Increasing the EITC for poor families, as President Clinton called for in his State of the Union Address, would have the same result as increasing the personal exemption for more well-to-do families; more money would be available to low-income families to use as they see fit for the benefit of their children. Besides giving families more time together, Washington would be sending the important message that the government understands that parents know best when it comes to the welfare of their children, and that government trusts them to decide how to spend their own resources.

Acknowledging that parents are the most important ingredient in securing happy, healthy and secure children, is not to deny that there is a role for government programs in supporting parents. Indeed, there are times when parents can be assisted, sometimes substantially, by social support programs. But in doing so, such programs should always emphasize parental responsibility, respect the integrity of the family, and maximize parental choice.

Keeping Head Start Family-Friendly

One successful government program with these characteristics is Head Start. A comprehensive child-development program for low-income children, Head Start has always emphasized that children live within the context of a family, and that parents are the primary educators of their children. Such a philosophy has led Head Start to require each participating program to install a Parent Policy Council, which in turn provides direct oversight of preschool program activities and approves all staffing decisions. Indeed, if the administrators of the Head Start grant become disconnected from the interests of parents, the Parent Policy Council can require the federal government to find new administrators to run the Head Start program. In addition, all parents with children enrolled in Head Start are actively recruited to participate in the program, resulting in the startling fact that nearly 40 percent of all paid staff in Head Start are parents of current or formerly enrolled children.

But even with Head Start there is danger lurking for parents. There are many in Congress who now advocate making Head Start a full-day, full-year program, under the premise that many of the children enrolled in Head Start have parents who work full-time outside the home. Certainly where both parents, or in the case of single-parent households the sole parent, are employed full-time outside the home, the Head Start program should be able to provide full-day, full-year care; these children can't simply be sent home from Head Start to an empty house.

But according to the Head Start Bureau in the U.S. Department of Health and Human Services, fewer than half of all children enrolled in Head Start live in homes where the parents are employed full-time. In cases where there is a parent in the home, preschoolers should be spending much of their time at home with their parents, learning from them and being nurtured by them, rather than in a full-day, full-year Head Start program. Indeed, should Head Start become a full-day, full-year program for all Head Start enrollees, it would become yet another social program that, albeit inadvertently, is taking children away from parents rather than supporting them.

Reforms in the Workplace

If our society is truly serious about helping families spend more time being families, the private sector must recognize its role as well. For far too long, businesses have operated as if employees with children were at best a nuisance, and at worst a liability. Business must come to understand that the future work force is nurtured and shaped primarily by parents, and therefore it is in business's long-term interest to support employees in their role as parents. After all, it is from parents that children learn such behaviors as perseverance, hard-work, responsibility, and honesty -- all attributes of a good employee.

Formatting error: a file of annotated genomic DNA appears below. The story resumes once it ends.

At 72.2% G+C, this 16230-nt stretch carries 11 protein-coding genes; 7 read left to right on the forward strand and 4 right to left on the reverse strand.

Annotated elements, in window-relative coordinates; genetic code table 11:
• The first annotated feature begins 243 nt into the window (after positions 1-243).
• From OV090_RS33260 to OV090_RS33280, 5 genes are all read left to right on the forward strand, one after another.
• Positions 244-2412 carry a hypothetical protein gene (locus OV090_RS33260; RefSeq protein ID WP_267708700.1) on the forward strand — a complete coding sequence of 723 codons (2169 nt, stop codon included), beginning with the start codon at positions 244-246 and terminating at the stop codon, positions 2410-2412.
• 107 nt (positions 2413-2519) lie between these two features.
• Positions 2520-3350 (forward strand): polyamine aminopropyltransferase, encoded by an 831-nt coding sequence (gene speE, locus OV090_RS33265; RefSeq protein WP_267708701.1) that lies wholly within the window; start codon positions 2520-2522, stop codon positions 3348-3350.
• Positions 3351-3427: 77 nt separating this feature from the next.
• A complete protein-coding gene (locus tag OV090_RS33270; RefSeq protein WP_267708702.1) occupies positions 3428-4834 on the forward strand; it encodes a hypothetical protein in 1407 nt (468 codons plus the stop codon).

The federal government can help business recognize its role in supporting parents by encouraging employers to develop family-friendly work policies, such as career sequencing, home-based work stations, job sharing, flexible work schedules, part-time employment, and family and medical leave, so that parents can find more time to be with their children. Businesses should also be encouraged to develop a family-resources office where employees can gain information on child development and parenting; receive information on family community support services; and negotiate family-friendly employment arrangements.

However, in an effort to encourage family-friendly work environments, Washington should be careful not to embrace a "one size fits all" solution. A case in point is the recent passage of the Family and Medical Leave Act. Although the goals of this legislation are certainly laudable, in reality the Act is a largely symbolic measure that will provide very little benefit to most families with children. Only very affluent families can afford to have a parent take 12 weeks of unpaid leave. Rather than assuming that it can mandate family policies for business, government should encourage employers, both through the "bully pulpit" and through example, to negotiate with their employees to determine what practices best suit employees' needs. Government mandates, in contrast, reinforce the view that "government knows best," and reduce flexibility in the marketplace for developing a wide range of family-friendly work options.

Investment by Parents

Success for conservatives in the debate on children's issues will hinge on our conviction that it is not government programs that "pay" for childhoods, but rather it is parents who "pay" for childhoods -- through investing their time and attention in raising their children. Government's primary role in child-rearing should be to help parents find the time and resources to do precisely that. If we fail in this, we will have lost the debate, and lost the chance to put a conservative stamp on the nation's social policies toward children. And we will forever be calculating the cost of childhoods denied.
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Title Annotation:government's program for children
Author:Horn, Wade F.
Publication:Policy Review
Date:Mar 22, 1993